Today's guest blogger woke me up last night when he had to turn the light on after I was already in bed! Okay, just kidding, I wasn't really asleep yet. More to the point, today's guest blogger has gone out of his way to make this very stressful week a little less stressful and a little more manageable for me. Yep, in case you hadn't guessed, it's my husband Chadwick, here for your reading enjoyment!
Fear of the unknown is one of our most basic survival instincts. X represents an independent or unknown variable, and we don't like independent or unknown variables, even though we live with more of them than we can possibly count. Maybe the fear of the unknown is part of the reason why some people have anxiety at the mere thought of an algebra exam. But something a lot less abstract is at play here.
We are all independent variables and unknown variables to each other. We build trust and form groups for a shared sense of knowing, and knowing gives a sense of safety, which is one of our most basic needs. Yet, we really can't know everything about an other. This leads to a range of reactions to the other. We view the world from inside-out and we evaluate the world based on ourselves. So, what is like us is less strange to us than what is different from us. The more different another is, the more strange and foreign they are to us.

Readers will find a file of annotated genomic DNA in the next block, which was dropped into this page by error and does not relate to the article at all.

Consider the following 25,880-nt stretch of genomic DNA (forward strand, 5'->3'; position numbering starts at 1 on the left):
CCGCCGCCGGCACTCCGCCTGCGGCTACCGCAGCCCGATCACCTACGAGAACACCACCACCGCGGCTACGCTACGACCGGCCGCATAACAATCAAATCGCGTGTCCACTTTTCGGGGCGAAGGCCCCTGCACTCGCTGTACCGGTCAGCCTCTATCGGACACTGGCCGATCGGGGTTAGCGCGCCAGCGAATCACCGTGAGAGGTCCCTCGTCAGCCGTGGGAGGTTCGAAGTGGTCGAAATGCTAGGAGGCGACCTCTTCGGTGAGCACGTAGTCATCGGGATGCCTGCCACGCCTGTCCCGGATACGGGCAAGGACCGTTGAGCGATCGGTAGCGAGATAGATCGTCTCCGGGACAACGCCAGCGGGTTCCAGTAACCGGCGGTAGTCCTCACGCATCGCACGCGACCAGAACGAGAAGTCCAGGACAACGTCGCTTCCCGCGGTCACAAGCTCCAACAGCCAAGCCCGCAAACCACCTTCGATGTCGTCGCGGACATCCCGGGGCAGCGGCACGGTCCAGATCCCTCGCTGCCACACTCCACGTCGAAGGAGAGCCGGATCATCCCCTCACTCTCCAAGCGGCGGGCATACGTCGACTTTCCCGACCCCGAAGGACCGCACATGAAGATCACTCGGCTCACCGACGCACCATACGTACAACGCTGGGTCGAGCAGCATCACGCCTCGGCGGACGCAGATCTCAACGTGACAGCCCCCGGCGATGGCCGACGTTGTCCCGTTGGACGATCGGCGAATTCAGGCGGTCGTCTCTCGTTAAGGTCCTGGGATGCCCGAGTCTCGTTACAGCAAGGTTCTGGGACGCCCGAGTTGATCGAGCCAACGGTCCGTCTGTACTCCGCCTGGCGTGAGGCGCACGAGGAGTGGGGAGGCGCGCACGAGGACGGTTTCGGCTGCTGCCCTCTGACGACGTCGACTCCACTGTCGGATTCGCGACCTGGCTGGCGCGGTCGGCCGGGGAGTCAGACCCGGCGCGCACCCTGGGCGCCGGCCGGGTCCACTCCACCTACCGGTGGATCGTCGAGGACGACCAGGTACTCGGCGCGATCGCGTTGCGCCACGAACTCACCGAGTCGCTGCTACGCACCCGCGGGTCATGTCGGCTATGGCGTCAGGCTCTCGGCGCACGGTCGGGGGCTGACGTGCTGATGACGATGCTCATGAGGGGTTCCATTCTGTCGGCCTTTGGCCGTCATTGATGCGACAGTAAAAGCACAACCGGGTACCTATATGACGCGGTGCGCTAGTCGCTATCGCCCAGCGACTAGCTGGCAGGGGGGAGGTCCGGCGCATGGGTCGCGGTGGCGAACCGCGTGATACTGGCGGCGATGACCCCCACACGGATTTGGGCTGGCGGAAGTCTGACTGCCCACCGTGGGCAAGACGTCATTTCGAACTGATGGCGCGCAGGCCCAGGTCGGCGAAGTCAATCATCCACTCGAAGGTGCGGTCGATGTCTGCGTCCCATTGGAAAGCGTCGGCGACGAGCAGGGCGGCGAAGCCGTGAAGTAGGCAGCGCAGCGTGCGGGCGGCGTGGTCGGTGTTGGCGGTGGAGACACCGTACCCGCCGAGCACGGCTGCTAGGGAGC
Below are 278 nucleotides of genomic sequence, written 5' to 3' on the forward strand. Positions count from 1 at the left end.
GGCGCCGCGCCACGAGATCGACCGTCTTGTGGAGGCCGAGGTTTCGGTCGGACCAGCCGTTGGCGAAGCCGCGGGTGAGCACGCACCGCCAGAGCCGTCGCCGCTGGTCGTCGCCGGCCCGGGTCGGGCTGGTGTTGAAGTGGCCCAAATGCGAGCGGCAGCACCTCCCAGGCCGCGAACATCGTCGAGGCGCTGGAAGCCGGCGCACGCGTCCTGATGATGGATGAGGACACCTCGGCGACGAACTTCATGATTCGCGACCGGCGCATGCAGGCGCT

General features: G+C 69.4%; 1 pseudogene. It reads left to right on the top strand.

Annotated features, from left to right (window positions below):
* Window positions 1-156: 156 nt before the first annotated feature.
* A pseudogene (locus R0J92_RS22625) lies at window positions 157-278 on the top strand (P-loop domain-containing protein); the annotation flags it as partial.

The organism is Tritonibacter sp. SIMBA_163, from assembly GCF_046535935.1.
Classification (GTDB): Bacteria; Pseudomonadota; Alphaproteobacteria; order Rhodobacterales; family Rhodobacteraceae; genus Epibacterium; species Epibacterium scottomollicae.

If someone reacts to foreign people or ideas with fear, they are xenophobic and these xenophobes can be anything from paralyzed to aggressive in their xenophobia. The opposite reaction is attraction and these people are xenophilic. Xenophiles can be anything from pleasant to obsessive in their xenophilia. These two reactions form a continuum, which defines a major motivator in all of human life.
I know it will horrify some of you to learn that life is just one big algebra exam. Finding the value of X is our most basic survival instinct. This is why the most basic fear is fear of the unknown and the most basic attraction is attraction to the unknown. If we are too afraid of the other, we will avoid them completely. If we are too attracted to the other, then we may soon be like them. Either way, this is how we attempt to survive as the Unknown Variable.